5 Retail Tips for Tackling Tax Issues and Improving Bottom Lines
With an April 15 tax deadline looming, now is the time for businesses to address their tax responsibilities. Here are five tips to help make this a painless — and possibly profitable — experience.
1. Be aware of jurisdictional tax changes. Accurately applying tax can be complicated for retailers. Depending upon store locations and registrations, as well as product or services types and usage, retailers often need to keep abreast of hundreds of tax changes per year. In 2009 alone, there were 850 state, city, county and district tax changes throughout the U.S. When you factor in exception rules such as “tax holidays,” in which items such as apparel and school supplies are exempt from sales tax, the scenario facing retailers gets further complex.
Traditionally, retailers manually entered tax changes into their systems — a time-consuming process fraught with potential errors. If a retailer is undercharging tax, for example, it must make up the difference, which can prove costly. Additionally, such mistakes can lead to even stickier, longer-term problems such as class-action lawsuits, which have damaging effects on a corporate brand’s image. Retailers are increasingly turning to automated systems that accurately update their systems and eliminate potentially costly errors.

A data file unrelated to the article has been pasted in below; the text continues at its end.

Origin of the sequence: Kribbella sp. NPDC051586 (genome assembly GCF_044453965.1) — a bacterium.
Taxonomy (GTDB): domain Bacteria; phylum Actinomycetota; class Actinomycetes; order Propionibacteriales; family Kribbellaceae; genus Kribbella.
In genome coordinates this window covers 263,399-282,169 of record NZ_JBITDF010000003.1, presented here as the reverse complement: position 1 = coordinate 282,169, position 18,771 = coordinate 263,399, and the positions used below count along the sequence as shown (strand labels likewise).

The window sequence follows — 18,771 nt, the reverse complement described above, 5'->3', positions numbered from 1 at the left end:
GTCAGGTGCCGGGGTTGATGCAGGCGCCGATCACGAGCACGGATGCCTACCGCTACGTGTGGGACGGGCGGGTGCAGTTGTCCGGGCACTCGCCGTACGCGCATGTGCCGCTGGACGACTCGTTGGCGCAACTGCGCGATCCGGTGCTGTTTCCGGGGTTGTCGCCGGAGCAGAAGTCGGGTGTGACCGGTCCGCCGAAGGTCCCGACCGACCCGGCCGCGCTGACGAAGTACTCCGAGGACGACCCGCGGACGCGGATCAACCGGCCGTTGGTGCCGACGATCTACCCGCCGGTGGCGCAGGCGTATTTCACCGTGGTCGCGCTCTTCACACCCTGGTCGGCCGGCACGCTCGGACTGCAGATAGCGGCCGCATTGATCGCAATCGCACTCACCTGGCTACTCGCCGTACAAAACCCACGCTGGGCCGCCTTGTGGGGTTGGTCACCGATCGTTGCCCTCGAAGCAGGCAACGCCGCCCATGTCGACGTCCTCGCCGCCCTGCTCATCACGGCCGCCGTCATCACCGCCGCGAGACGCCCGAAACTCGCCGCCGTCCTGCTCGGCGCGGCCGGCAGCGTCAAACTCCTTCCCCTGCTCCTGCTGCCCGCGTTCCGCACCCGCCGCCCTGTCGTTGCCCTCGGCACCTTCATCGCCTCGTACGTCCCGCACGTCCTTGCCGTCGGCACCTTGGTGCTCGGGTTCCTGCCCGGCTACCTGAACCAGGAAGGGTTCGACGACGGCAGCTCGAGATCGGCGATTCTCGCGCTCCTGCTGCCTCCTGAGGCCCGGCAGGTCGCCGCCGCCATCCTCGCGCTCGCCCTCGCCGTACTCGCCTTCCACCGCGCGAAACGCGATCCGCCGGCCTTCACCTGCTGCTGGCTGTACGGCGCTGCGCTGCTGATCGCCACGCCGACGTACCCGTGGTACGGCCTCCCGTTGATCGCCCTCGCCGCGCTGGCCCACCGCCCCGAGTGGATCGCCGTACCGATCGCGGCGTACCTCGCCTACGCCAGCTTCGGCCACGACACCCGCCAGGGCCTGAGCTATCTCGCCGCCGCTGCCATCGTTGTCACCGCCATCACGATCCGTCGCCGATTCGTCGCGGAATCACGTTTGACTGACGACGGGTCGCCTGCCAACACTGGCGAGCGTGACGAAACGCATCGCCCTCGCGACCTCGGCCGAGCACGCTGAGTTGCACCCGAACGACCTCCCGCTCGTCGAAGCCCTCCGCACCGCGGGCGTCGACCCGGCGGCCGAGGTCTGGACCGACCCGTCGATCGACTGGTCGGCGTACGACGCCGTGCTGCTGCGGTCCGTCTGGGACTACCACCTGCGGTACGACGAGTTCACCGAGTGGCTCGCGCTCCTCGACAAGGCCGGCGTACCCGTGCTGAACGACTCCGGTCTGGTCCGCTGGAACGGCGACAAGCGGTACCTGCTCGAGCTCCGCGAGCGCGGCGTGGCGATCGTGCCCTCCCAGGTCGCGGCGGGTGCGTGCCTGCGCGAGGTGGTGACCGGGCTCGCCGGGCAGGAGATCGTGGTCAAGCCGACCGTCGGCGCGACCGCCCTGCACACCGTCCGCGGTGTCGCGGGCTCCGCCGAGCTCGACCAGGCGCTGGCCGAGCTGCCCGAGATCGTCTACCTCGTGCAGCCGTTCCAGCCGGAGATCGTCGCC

2. Know how to properly tax merchandise returns. Tax gets complicated when customers return items purchased from another state or items purchased online in a retail store. Retailers need to ensure they accurately tax these returns based on the appropriate jurisdictional rate that was applied at the point of purchase.
3. Understand that tax rules apply for all your selling channels. Today’s retailers operate in multichannel sales environments — brick-and-mortar, online, catalog/call center and wholesale. Each channel has its own set of complex tax implications. While federal law exempts internet sales from tax, online retailers must collect tax if they have a physical presence in the state where the item is shipped. Interpretation of this law created controversy when Amazon sued the state of New York after being required to collect sales tax because it had affiliates located in the state.